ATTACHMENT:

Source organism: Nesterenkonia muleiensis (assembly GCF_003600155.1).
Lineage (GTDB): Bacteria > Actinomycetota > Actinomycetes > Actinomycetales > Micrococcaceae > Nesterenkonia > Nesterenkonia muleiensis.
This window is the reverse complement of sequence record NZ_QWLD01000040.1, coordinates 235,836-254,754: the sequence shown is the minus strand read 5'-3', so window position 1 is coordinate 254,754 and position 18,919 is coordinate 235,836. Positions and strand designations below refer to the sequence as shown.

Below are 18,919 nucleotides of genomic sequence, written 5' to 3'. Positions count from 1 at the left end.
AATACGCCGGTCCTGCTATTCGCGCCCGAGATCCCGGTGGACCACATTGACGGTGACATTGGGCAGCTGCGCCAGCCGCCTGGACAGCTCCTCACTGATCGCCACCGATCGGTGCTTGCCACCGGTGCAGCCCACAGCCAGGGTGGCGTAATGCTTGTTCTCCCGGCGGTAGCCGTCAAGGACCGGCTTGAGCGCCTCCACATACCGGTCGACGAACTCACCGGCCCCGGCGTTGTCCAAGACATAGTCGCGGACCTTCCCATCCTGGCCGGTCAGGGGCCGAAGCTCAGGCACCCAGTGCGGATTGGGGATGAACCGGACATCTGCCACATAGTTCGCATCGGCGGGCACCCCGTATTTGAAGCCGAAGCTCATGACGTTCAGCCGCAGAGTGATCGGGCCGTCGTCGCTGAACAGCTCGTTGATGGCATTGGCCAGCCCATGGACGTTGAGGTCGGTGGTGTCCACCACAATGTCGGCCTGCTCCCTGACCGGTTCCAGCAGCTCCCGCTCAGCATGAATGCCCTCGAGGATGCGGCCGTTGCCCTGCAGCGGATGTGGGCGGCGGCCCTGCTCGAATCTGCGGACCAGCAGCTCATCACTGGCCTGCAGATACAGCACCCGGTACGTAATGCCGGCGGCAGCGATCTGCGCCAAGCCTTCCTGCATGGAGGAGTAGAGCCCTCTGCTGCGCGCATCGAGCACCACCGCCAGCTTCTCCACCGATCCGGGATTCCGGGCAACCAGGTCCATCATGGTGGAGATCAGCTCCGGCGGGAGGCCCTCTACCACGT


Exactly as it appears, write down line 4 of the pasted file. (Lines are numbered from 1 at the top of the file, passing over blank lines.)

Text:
Below are 18,919 nucleotides of genomic sequence, written 5' to 3'. Positions count from 1 at the left end.